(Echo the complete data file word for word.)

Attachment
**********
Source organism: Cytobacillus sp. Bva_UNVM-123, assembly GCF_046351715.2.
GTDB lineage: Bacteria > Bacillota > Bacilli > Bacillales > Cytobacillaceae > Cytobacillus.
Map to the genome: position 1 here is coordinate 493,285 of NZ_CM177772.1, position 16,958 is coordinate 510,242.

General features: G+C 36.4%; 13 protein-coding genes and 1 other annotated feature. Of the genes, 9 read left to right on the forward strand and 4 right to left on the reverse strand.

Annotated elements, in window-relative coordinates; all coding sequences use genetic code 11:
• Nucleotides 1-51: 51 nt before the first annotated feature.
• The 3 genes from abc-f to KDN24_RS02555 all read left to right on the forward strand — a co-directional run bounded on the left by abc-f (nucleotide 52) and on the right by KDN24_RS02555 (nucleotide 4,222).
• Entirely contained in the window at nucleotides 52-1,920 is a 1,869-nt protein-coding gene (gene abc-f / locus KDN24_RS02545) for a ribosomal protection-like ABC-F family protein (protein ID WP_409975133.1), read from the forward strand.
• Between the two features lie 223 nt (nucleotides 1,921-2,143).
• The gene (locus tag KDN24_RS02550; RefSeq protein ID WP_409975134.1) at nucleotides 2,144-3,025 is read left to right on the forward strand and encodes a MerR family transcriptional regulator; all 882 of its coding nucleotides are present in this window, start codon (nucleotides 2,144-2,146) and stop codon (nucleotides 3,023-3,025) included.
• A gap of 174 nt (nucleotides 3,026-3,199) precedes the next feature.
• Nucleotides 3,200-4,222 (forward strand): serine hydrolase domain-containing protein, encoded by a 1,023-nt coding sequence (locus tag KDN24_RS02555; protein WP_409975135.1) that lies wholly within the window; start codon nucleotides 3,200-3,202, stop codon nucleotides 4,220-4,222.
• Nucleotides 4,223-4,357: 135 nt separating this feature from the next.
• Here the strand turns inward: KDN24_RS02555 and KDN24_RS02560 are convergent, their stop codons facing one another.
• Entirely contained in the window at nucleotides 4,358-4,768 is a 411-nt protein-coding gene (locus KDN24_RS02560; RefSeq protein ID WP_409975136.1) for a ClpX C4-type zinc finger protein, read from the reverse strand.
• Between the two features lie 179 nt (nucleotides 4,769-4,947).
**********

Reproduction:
Source organism: Cytobacillus sp. Bva_UNVM-123, assembly GCF_046351715.2.
GTDB lineage: Bacteria > Bacillota > Bacilli > Bacillales > Cytobacillaceae > Cytobacillus.
Map to the genome: position 1 here is coordinate 493,285 of NZ_CM177772.1, position 16,958 is coordinate 510,242.

General features: G+C 36.4%; 13 protein-coding genes and 1 other annotated feature. Of the genes, 9 read left to right on the forward strand and 4 right to left on the reverse strand.

Annotated elements, in window-relative coordinates; all coding sequences use genetic code 11:
• Nucleotides 1-51: 51 nt before the first annotated feature.
• The 3 genes from abc-f to KDN24_RS02555 all read left to right on the forward strand — a co-directional run bounded on the left by abc-f (nucleotide 52) and on the right by KDN24_RS02555 (nucleotide 4,222).
• Entirely contained in the window at nucleotides 52-1,920 is a 1,869-nt protein-coding gene (gene abc-f / locus KDN24_RS02545) for a ribosomal protection-like ABC-F family protein (protein ID WP_409975133.1), read from the forward strand.
• Between the two features lie 223 nt (nucleotides 1,921-2,143).
• The gene (locus tag KDN24_RS02550; RefSeq protein ID WP_409975134.1) at nucleotides 2,144-3,025 is read left to right on the forward strand and encodes a MerR family transcriptional regulator; all 882 of its coding nucleotides are present in this window, start codon (nucleotides 2,144-2,146) and stop codon (nucleotides 3,023-3,025) included.
• A gap of 174 nt (nucleotides 3,026-3,199) precedes the next feature.
• Nucleotides 3,200-4,222 (forward strand): serine hydrolase domain-containing protein, encoded by a 1,023-nt coding sequence (locus tag KDN24_RS02555; protein WP_409975135.1) that lies wholly within the window; start codon nucleotides 3,200-3,202, stop codon nucleotides 4,220-4,222.
• Nucleotides 4,223-4,357: 135 nt separating this feature from the next.
• Here the strand turns inward: KDN24_RS02555 and KDN24_RS02560 are convergent, their stop codons facing one another.
• Entirely contained in the window at nucleotides 4,358-4,768 is a 411-nt protein-coding gene (locus KDN24_RS02560; RefSeq protein ID WP_409975136.1) for a ClpX C4-type zinc finger protein, read from the reverse strand.
• Between the two features lie 179 nt (nucleotides 4,769-4,947).